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Port of Los Angeles

15 Sep

Continuing the industrial theme, I went out last night to the Port of Los Angeles with Mike and Harrison.

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Every time I make my way down that way, I discover something new, or explore further down a direction I’d been before. Failing either of those, I at least shoot somewhere I’ve already in a completely new way, noticing details or angles I’d never noticed before.

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This abandoned oil terminal (above) was completely covered with no-tresspassing signs, but the main gate was also unlocked and ajar, allowing me to get this shot. Some lights were still on, leading us to believe that venturing inside would be poor logic, so we moved on to other locations.

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I spent a chunk of time exploring the idea of these un-light cranes being silhouetted by brightly light cranes in the background, glowing in the fog and melting into pastel colors in the black water below.

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Benicia, California

8 Sep

While out shooting in Wine Country over the weekend, I made a stop on the way back to my hotel in Benicia, an industrial city on the edge of the Bay Area that I keep coming back to.

There was a spot I had in mind that I saw the last time I was there with dozens of pipes of various sizes snaking along the contours of a hillside. When I went to scout it out, I discovered that since the last time I’d been through the area, a brand-new 10′ tall chain-link-topped fence had been erected where I was hoping to shoot.

Not to be deterred, I went back to a favorite spot of mine underneath the Benicia-Martinez bridge, and started hiking around that area.

I loved the way the shadows from this bridge came into focus on the water, blurred from the long exposure.

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This is a Northbound Amtrak Coast Starlight from Los Angeles to Seattle. The 4-minute exposure was more than enough time to capture the entire length of the 14-car passenger train:

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This is a dock used for unloading crude oil from tanker ships, or loading finished gasoline back onto them:

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Here’s the underside of the Benicia-Martinez bridge.  It’s a 5-minute exposure, the streaks in the sky are stars:

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Here’s that oil terminal again. This is the base of the pipe system I was trying to shoot earlier in the night:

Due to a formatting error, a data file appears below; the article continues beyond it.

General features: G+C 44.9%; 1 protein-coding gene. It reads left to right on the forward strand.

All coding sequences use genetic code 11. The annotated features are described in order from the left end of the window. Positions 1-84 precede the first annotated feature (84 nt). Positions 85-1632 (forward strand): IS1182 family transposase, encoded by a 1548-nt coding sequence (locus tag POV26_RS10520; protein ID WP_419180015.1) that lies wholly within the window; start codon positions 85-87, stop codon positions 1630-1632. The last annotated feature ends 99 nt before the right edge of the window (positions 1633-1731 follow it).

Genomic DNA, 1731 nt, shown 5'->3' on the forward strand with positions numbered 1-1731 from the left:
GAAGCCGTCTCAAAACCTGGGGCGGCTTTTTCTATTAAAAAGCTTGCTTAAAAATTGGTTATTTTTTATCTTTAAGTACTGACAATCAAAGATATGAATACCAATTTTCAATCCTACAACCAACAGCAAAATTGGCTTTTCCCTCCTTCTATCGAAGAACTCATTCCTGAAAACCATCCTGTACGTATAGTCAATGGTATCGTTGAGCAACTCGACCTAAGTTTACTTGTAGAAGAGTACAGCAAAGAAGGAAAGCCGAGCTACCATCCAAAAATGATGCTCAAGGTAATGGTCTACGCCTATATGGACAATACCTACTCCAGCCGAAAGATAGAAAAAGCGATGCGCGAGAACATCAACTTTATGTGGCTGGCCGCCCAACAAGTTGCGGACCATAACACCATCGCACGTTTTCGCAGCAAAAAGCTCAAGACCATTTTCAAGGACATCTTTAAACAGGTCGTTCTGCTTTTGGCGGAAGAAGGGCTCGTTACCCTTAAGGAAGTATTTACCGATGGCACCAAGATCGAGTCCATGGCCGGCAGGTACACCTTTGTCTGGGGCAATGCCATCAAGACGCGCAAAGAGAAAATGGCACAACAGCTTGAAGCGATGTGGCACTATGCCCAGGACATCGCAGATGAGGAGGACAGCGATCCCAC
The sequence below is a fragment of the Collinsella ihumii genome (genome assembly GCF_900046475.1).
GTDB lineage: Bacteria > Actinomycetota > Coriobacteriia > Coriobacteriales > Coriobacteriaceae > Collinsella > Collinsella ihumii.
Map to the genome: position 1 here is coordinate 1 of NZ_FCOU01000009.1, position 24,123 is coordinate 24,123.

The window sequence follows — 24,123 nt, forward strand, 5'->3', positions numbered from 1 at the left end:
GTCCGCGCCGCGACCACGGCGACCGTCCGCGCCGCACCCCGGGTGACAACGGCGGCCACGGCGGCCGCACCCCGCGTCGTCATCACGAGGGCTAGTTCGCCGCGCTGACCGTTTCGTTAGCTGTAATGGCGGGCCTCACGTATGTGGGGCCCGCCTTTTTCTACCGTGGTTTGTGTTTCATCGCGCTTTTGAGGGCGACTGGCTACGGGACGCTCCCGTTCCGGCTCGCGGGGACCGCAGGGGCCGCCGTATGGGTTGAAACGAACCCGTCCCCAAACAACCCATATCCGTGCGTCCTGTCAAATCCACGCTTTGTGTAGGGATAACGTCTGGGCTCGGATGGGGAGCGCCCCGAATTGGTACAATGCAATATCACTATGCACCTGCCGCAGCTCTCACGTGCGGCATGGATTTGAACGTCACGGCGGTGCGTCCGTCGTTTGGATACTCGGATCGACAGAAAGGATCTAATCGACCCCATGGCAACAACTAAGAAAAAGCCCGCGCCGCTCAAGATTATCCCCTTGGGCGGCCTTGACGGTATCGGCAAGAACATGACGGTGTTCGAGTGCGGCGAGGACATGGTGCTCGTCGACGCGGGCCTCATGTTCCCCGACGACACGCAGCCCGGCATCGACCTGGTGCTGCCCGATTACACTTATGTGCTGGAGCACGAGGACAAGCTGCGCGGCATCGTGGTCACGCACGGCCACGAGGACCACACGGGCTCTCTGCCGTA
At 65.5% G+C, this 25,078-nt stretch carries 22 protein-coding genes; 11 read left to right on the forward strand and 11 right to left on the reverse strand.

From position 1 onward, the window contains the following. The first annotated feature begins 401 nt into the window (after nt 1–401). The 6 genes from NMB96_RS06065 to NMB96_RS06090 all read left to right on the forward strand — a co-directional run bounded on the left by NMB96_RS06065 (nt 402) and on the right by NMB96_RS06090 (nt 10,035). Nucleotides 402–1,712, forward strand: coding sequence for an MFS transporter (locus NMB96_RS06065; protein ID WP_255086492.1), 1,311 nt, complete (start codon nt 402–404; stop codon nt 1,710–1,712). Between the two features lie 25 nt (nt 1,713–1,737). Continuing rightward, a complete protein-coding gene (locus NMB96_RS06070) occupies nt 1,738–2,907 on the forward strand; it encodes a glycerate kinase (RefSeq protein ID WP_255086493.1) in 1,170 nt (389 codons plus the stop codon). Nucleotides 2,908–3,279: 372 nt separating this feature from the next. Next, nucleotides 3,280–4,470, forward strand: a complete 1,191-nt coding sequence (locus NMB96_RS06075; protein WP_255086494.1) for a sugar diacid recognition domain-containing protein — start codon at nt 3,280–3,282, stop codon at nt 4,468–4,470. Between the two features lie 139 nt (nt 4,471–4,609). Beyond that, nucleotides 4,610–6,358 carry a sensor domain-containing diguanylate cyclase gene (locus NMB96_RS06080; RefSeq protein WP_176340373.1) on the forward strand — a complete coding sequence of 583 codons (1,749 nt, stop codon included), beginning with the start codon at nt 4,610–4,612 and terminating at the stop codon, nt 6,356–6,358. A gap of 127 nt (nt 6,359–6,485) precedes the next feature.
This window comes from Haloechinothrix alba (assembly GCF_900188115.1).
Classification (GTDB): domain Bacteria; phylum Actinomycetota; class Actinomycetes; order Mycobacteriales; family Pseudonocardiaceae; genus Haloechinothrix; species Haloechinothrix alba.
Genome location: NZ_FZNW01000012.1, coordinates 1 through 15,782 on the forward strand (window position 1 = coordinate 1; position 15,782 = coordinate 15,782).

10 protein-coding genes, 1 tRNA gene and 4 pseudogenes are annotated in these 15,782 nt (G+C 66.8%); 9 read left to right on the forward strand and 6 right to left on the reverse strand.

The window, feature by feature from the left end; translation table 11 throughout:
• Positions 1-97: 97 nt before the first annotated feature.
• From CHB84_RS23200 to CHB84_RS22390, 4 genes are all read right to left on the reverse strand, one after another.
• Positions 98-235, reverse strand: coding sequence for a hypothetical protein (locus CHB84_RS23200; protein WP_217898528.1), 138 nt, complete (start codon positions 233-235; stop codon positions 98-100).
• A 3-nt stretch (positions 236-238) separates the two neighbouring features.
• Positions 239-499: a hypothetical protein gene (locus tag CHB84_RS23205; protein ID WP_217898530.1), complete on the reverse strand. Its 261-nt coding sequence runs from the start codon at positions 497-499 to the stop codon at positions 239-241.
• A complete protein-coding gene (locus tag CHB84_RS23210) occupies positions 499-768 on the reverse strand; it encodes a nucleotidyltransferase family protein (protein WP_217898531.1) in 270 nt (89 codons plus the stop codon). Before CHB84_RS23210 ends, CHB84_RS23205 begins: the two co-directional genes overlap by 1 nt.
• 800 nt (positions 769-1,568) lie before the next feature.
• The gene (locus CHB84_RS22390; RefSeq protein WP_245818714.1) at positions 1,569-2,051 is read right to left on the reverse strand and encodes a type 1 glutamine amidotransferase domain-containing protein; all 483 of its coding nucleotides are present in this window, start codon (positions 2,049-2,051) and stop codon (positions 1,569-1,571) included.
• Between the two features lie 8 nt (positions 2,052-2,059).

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On the way back, I got lost and wound up in an abandoned warehouse district. It being almost 2am by the time I left and without the energy to keep shooting (it was cold, too), I decided to make a mental note to return the next time I was on the north-eastern edge of the Bay Area.

No Apparent Esthetic Value

16 Aug

Lots of people have been forwarding me lots of links to blogs and news articles over the last few days.

Police Chief Jim McDonnell, of the Long Beach Police Department has recently admitted to having a policy of detaining photographers taking pictures that have “no apparent esthetic value”. The definition seems to include most “industrial areas” and excludes “things tourists often take photos of”.

I’m no stranger to this policy — although this is the first time it’s been publicly acknowledged — as I’ve been stopped over a dozen times while shooting in that area. I’ve also been detained, questioned, interrogated, yelled at, checked for warrants, searched, frisked for weapons, and been visited at my home by FBI agents.

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All for going off of the beaten path. If I took photos of the same things everyone ELSE was taking photos of, and in the same way from the same places, I wouldn’t have anything worth looking at, much less selling.

So far I’ve never been arrested in my life.

But then again, I’m not doing anything illegal.

My friends will tell you that I even drive the speed limit (although I’ve been known to jaywalk).

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Anywho, as a law-abiding citizen and full-time professional photographer, I have a tendency to shoot gritty industrial locations. Places that are made by man and are designed to be functional and efficient, and without any architectural sense. Beauty is in the eye of the beholder, but I tend to think that oil refineries, logistics hubs, rail yards, and other typically-unseen utilitarian infrastructure has a neat esthetic.

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I thought I’d include some photos I’ve shot in the Long Beach + Port of Los Angeles area over the last few years.

After all, this one made the cover of Science Magazine two years ago:

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And this one was the photo of the day on Bing’s homepage back in May:

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Many of the photos I shoot in the port are available on Getty Images and iStockPhoto.  I’m still not sure if they have esthetic value or not, but they certainly get a lot of sales.

I might actually be overdue for a visit to Long Beach. Hey LBPD: cut that crap out.